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Ojebway Language:

A Manual for missionaries
and others employed among the Ojebway Indians
by Edward F. Wilson, 1874


Orthography and Pronunciation.

The Ojibwe, not being a written language, has been spelt in many different ways, according to the option of the writer. The French adopt their several styles and the English theirs. Thus, for instance, the word muhzenuhegun (book), will spelt by French masinaigan. In this book, the orthography followed by the Rev. F.A. Omeara, LL.D., Rector of Port Hope, is adopted…

A few hints as to the manner of pronunciation may be found useful.

1. Remember there is no silent vowels: every letter is distinctly pronounced.

2. Pronounce a distinctly as in fate, not as in fat. Thus, words ending in gawin, pronounce gay-win; pasho, not pash-o, but pay-sho, and so on.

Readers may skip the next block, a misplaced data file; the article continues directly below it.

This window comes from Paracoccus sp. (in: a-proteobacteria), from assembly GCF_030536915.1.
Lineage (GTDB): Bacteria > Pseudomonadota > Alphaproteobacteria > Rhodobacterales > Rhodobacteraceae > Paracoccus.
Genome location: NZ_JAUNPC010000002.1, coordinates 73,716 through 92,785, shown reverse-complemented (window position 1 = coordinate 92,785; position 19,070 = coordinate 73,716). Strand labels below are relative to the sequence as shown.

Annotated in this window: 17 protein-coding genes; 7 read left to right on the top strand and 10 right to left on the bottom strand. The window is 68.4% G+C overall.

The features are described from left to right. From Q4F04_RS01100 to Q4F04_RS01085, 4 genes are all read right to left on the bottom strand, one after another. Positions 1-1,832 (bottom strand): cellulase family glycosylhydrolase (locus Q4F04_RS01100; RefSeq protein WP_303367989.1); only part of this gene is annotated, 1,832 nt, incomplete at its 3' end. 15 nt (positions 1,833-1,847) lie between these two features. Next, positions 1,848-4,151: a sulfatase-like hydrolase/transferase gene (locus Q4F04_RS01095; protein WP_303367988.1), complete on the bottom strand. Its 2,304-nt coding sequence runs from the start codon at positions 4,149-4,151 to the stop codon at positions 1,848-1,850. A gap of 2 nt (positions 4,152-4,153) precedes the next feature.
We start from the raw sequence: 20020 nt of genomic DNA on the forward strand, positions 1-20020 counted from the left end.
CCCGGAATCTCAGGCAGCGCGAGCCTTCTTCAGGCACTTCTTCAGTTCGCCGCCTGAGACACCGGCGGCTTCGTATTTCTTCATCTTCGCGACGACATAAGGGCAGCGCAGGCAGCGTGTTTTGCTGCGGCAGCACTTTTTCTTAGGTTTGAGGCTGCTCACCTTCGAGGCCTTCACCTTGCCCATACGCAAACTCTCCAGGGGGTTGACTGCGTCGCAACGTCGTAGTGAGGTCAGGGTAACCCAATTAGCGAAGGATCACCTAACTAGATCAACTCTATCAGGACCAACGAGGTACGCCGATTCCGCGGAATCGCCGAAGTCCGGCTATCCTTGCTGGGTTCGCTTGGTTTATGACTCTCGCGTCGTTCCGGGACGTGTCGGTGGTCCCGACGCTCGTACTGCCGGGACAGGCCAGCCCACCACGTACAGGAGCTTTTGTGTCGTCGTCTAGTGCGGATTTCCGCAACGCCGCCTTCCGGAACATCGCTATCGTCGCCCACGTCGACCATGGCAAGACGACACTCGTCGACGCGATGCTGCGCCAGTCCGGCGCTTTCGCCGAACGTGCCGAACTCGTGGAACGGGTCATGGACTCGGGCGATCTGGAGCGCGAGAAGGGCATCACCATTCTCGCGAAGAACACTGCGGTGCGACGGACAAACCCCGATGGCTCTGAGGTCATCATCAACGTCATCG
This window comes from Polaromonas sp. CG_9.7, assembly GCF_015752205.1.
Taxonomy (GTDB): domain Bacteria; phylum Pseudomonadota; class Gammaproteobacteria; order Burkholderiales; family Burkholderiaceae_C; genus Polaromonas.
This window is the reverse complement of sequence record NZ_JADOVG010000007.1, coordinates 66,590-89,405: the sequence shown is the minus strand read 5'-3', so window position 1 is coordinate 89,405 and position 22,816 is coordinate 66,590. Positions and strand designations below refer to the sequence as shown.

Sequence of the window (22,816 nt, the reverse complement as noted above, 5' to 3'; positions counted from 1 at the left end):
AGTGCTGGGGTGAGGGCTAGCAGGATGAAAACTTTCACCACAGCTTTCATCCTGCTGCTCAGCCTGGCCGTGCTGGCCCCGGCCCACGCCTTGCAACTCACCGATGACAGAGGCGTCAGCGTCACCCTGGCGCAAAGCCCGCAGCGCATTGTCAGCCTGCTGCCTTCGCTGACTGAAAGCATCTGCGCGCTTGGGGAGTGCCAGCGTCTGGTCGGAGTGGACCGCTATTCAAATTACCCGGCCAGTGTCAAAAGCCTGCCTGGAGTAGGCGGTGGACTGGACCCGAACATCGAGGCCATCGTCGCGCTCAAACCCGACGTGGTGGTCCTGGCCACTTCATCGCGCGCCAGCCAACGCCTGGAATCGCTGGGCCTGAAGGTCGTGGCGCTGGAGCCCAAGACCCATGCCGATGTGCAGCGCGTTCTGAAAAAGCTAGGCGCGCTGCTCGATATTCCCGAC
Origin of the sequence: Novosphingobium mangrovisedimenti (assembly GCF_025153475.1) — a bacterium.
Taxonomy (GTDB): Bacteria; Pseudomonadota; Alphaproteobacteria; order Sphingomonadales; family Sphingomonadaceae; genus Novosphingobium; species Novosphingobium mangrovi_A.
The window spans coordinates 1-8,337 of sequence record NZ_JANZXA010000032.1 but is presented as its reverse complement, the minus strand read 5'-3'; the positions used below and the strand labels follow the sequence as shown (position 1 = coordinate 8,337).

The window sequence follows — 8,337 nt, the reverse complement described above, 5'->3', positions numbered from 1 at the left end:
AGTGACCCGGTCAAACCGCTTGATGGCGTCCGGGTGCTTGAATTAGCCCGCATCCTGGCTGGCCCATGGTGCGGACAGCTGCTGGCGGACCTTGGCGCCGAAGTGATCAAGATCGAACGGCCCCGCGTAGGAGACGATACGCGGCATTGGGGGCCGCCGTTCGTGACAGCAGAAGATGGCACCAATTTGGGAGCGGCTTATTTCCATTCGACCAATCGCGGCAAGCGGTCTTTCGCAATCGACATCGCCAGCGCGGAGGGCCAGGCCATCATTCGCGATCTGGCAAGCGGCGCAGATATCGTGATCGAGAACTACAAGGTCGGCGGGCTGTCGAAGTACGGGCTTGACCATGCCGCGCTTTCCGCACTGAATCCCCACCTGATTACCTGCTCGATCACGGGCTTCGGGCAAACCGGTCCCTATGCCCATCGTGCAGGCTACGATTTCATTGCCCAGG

3. Pronounce ah, au as in past, laugh, ah!, &c. Thus, pahpahezhah, he goes about, pah-pah-e-zhah. Muh-yah-jaud, he who starts. (Note - ah and au has exactly the same sound.

4. Pronounce e or i softly, as in the word iniquity; thus enene, not ee-nee-nee or en-nen-ne, but in-nin-ne, like the word ninny.

5. Pronounce u or uh as in up, mud, hug, brush, &c.; thus, muh-kuhda (black)… muck-ud-day. Dush, but, as brush, dum, duk, (endings), as drum, duck. Muzenuhegan (book), mus-ze-nuh-e-gun.

6. Pronounce o as in note, toe; thus, ekedo (he says), as doe.

7. Always pronounce g as in gig, pig, never as in gin, page. Where uge occurs pronounce it ug-ge, ume um-me, and so forth. Wherever uh occurs in a word gu(…) against confounding the h with the letters following, thus in the word muhzenuhegun, it I not nu-he-gun, but nuh-e-gun.

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